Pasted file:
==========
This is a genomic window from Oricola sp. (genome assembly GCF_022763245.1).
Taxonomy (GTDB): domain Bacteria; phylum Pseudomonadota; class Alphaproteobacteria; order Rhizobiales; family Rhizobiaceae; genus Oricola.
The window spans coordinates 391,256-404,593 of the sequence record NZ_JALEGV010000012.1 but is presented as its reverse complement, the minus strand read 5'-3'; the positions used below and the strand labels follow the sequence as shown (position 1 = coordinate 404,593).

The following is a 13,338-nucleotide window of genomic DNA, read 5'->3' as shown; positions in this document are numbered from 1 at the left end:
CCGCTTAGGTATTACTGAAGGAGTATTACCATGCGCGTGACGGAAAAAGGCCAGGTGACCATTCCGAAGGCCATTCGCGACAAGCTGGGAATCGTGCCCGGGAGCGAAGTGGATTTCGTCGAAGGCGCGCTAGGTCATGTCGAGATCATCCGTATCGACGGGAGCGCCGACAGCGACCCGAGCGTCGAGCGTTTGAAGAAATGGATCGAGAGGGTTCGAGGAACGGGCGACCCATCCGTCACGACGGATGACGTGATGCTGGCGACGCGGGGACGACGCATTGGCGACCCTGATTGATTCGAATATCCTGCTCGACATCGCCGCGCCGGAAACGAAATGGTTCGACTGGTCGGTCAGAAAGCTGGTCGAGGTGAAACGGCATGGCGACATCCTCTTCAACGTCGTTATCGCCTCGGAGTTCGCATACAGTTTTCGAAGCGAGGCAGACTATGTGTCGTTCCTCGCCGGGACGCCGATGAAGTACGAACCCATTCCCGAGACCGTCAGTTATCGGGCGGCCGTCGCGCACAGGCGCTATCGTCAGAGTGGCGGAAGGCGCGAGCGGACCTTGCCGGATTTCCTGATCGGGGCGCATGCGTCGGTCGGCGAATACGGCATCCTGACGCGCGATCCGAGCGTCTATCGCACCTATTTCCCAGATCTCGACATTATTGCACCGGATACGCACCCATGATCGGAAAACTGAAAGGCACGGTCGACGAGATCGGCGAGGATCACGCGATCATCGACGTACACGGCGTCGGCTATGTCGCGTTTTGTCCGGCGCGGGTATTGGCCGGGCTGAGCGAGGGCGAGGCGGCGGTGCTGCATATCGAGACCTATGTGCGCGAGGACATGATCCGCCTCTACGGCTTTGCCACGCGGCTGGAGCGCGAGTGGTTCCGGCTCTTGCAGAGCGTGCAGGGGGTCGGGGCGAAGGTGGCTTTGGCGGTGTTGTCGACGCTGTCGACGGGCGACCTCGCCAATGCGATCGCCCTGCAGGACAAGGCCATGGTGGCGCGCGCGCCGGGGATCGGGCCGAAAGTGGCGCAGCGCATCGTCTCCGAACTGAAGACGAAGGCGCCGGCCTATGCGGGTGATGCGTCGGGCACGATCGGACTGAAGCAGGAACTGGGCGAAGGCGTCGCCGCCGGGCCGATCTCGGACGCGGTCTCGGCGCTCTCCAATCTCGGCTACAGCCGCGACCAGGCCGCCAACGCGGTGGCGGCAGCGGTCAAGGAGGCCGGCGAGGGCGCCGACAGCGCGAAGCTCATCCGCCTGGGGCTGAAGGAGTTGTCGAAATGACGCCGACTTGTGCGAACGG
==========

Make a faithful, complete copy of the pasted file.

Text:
This is a genomic window from Oricola sp. (genome assembly GCF_022763245.1).
Taxonomy (GTDB): domain Bacteria; phylum Pseudomonadota; class Alphaproteobacteria; order Rhizobiales; family Rhizobiaceae; genus Oricola.
The window spans coordinates 391,256-404,593 of the sequence record NZ_JALEGV010000012.1 but is presented as its reverse complement, the minus strand read 5'-3'; the positions used below and the strand labels follow the sequence as shown (position 1 = coordinate 404,593).

The following is a 13,338-nucleotide window of genomic DNA, read 5'->3' as shown; positions in this document are numbered from 1 at the left end:
CCGCTTAGGTATTACTGAAGGAGTATTACCATGCGCGTGACGGAAAAAGGCCAGGTGACCATTCCGAAGGCCATTCGCGACAAGCTGGGAATCGTGCCCGGGAGCGAAGTGGATTTCGTCGAAGGCGCGCTAGGTCATGTCGAGATCATCCGTATCGACGGGAGCGCCGACAGCGACCCGAGCGTCGAGCGTTTGAAGAAATGGATCGAGAGGGTTCGAGGAACGGGCGACCCATCCGTCACGACGGATGACGTGATGCTGGCGACGCGGGGACGACGCATTGGCGACCCTGATTGATTCGAATATCCTGCTCGACATCGCCGCGCCGGAAACGAAATGGTTCGACTGGTCGGTCAGAAAGCTGGTCGAGGTGAAACGGCATGGCGACATCCTCTTCAACGTCGTTATCGCCTCGGAGTTCGCATACAGTTTTCGAAGCGAGGCAGACTATGTGTCGTTCCTCGCCGGGACGCCGATGAAGTACGAACCCATTCCCGAGACCGTCAGTTATCGGGCGGCCGTCGCGCACAGGCGCTATCGTCAGAGTGGCGGAAGGCGCGAGCGGACCTTGCCGGATTTCCTGATCGGGGCGCATGCGTCGGTCGGCGAATACGGCATCCTGACGCGCGATCCGAGCGTCTATCGCACCTATTTCCCAGATCTCGACATTATTGCACCGGATACGCACCCATGATCGGAAAACTGAAAGGCACGGTCGACGAGATCGGCGAGGATCACGCGATCATCGACGTACACGGCGTCGGCTATGTCGCGTTTTGTCCGGCGCGGGTATTGGCCGGGCTGAGCGAGGGCGAGGCGGCGGTGCTGCATATCGAGACCTATGTGCGCGAGGACATGATCCGCCTCTACGGCTTTGCCACGCGGCTGGAGCGCGAGTGGTTCCGGCTCTTGCAGAGCGTGCAGGGGGTCGGGGCGAAGGTGGCTTTGGCGGTGTTGTCGACGCTGTCGACGGGCGACCTCGCCAATGCGATCGCCCTGCAGGACAAGGCCATGGTGGCGCGCGCGCCGGGGATCGGGCCGAAAGTGGCGCAGCGCATCGTCTCCGAACTGAAGACGAAGGCGCCGGCCTATGCGGGTGATGCGTCGGGCACGATCGGACTGAAGCAGGAACTGGGCGAAGGCGTCGCCGCCGGGCCGATCTCGGACGCGGTCTCGGCGCTCTCCAATCTCGGCTACAGCCGCGACCAGGCCGCCAACGCGGTGGCGGCAGCGGTCAAGGAGGCCGGCGAGGGCGCCGACAGCGCGAAGCTCATCCGCCTGGGGCTGAAGGAGTTGTCGAAATGACGCCGACTTGTGCGAACGG